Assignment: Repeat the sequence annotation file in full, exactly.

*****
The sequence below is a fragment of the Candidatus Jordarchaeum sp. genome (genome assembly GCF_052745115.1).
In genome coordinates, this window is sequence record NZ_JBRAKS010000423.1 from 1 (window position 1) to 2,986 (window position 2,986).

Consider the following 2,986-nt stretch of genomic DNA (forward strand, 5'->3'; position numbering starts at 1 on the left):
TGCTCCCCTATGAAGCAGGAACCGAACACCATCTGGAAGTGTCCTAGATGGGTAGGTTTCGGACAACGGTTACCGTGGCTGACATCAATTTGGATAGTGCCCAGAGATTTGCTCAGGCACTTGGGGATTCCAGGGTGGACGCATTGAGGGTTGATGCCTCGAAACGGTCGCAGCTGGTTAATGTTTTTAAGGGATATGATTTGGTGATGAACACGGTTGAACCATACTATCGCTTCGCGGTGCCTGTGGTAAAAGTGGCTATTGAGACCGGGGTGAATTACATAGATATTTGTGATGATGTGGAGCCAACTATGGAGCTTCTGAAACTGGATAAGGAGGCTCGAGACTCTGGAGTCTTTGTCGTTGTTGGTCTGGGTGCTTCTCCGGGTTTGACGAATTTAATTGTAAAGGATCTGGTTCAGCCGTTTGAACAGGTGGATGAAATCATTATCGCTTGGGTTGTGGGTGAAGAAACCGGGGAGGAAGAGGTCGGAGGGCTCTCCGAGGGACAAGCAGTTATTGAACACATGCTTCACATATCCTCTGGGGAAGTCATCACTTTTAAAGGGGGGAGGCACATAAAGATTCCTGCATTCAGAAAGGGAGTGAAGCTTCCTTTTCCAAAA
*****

The sequence below is a fragment of the Candidatus Jordarchaeum sp. genome (genome assembly GCF_052745115.1).
In genome coordinates, this window is sequence record NZ_JBRAKS010000423.1 from 1 (window position 1) to 2,986 (window position 2,986).

Consider the following 2,986-nt stretch of genomic DNA (forward strand, 5'->3'; position numbering starts at 1 on the left):
TGCTCCCCTATGAAGCAGGAACCGAACACCATCTGGAAGTGTCCTAGATGGGTAGGTTTCGGACAACGGTTACCGTGGCTGACATCAATTTGGATAGTGCCCAGAGATTTGCTCAGGCACTTGGGGATTCCAGGGTGGACGCATTGAGGGTTGATGCCTCGAAACGGTCGCAGCTGGTTAATGTTTTTAAGGGATATGATTTGGTGATGAACACGGTTGAACCATACTATCGCTTCGCGGTGCCTGTGGTAAAAGTGGCTATTGAGACCGGGGTGAATTACATAGATATTTGTGATGATGTGGAGCCAACTATGGAGCTTCTGAAACTGGATAAGGAGGCTCGAGACTCTGGAGTCTTTGTCGTTGTTGGTCTGGGTGCTTCTCCGGGTTTGACGAATTTAATTGTAAAGGATCTGGTTCAGCCGTTTGAACAGGTGGATGAAATCATTATCGCTTGGGTTGTGGGTGAAGAAACCGGGGAGGAAGAGGTCGGAGGGCTCTCCGAGGGACAAGCAGTTATTGAACACATGCTTCACATATCCTCTGGGGAAGTCATCACTTTTAAAGGGGGGAGGCACATAAAGATTCCTGCATTCAGAAAGGGAGTGAAGCTTCCTTTTCCAAAA